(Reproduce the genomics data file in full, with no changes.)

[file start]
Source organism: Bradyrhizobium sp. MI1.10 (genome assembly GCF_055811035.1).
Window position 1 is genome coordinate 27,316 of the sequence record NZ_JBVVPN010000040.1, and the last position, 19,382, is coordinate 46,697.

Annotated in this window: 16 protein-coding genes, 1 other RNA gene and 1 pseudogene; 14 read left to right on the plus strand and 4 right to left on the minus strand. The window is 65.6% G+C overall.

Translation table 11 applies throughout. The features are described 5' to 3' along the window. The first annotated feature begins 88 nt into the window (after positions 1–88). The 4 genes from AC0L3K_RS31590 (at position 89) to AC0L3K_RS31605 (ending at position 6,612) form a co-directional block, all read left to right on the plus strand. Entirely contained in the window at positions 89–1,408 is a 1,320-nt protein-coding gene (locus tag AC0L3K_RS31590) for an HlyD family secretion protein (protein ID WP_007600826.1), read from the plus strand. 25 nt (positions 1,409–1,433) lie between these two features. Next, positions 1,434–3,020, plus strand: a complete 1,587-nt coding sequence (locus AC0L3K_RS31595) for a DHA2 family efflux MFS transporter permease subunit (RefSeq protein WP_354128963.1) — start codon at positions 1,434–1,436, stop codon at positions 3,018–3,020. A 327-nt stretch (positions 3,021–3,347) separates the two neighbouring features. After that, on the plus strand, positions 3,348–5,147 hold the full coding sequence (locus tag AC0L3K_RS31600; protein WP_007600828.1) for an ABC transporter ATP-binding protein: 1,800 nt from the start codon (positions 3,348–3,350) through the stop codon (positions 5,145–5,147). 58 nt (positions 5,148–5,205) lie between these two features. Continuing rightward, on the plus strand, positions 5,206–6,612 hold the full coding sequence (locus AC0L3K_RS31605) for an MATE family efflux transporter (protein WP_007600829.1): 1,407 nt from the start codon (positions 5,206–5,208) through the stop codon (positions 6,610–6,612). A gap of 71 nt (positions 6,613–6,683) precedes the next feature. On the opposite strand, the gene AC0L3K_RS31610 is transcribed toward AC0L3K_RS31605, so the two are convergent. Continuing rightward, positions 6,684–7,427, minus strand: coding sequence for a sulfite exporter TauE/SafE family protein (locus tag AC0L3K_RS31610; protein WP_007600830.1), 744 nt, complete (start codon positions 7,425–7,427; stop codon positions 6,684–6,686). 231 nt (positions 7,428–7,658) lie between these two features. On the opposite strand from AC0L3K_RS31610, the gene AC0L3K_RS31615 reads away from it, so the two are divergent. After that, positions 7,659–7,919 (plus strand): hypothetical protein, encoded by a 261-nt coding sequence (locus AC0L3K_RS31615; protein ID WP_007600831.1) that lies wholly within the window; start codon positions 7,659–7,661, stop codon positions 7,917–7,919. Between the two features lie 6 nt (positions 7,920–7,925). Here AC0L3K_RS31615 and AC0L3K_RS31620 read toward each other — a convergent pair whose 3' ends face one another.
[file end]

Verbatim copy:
Source organism: Bradyrhizobium sp. MI1.10 (genome assembly GCF_055811035.1).
Window position 1 is genome coordinate 27,316 of the sequence record NZ_JBVVPN010000040.1, and the last position, 19,382, is coordinate 46,697.

Annotated in this window: 16 protein-coding genes, 1 other RNA gene and 1 pseudogene; 14 read left to right on the plus strand and 4 right to left on the minus strand. The window is 65.6% G+C overall.

Translation table 11 applies throughout. The features are described 5' to 3' along the window. The first annotated feature begins 88 nt into the window (after positions 1–88). The 4 genes from AC0L3K_RS31590 (at position 89) to AC0L3K_RS31605 (ending at position 6,612) form a co-directional block, all read left to right on the plus strand. Entirely contained in the window at positions 89–1,408 is a 1,320-nt protein-coding gene (locus tag AC0L3K_RS31590) for an HlyD family secretion protein (protein ID WP_007600826.1), read from the plus strand. 25 nt (positions 1,409–1,433) lie between these two features. Next, positions 1,434–3,020, plus strand: a complete 1,587-nt coding sequence (locus AC0L3K_RS31595) for a DHA2 family efflux MFS transporter permease subunit (RefSeq protein WP_354128963.1) — start codon at positions 1,434–1,436, stop codon at positions 3,018–3,020. A 327-nt stretch (positions 3,021–3,347) separates the two neighbouring features. After that, on the plus strand, positions 3,348–5,147 hold the full coding sequence (locus tag AC0L3K_RS31600; protein WP_007600828.1) for an ABC transporter ATP-binding protein: 1,800 nt from the start codon (positions 3,348–3,350) through the stop codon (positions 5,145–5,147). 58 nt (positions 5,148–5,205) lie between these two features. Continuing rightward, on the plus strand, positions 5,206–6,612 hold the full coding sequence (locus AC0L3K_RS31605) for an MATE family efflux transporter (protein WP_007600829.1): 1,407 nt from the start codon (positions 5,206–5,208) through the stop codon (positions 6,610–6,612). A gap of 71 nt (positions 6,613–6,683) precedes the next feature. On the opposite strand, the gene AC0L3K_RS31610 is transcribed toward AC0L3K_RS31605, so the two are convergent. Continuing rightward, positions 6,684–7,427, minus strand: coding sequence for a sulfite exporter TauE/SafE family protein (locus tag AC0L3K_RS31610; protein WP_007600830.1), 744 nt, complete (start codon positions 7,425–7,427; stop codon positions 6,684–6,686). 231 nt (positions 7,428–7,658) lie between these two features. On the opposite strand from AC0L3K_RS31610, the gene AC0L3K_RS31615 reads away from it, so the two are divergent. After that, positions 7,659–7,919 (plus strand): hypothetical protein, encoded by a 261-nt coding sequence (locus AC0L3K_RS31615; protein ID WP_007600831.1) that lies wholly within the window; start codon positions 7,659–7,661, stop codon positions 7,917–7,919. Between the two features lie 6 nt (positions 7,920–7,925). Here AC0L3K_RS31615 and AC0L3K_RS31620 read toward each other — a convergent pair whose 3' ends face one another.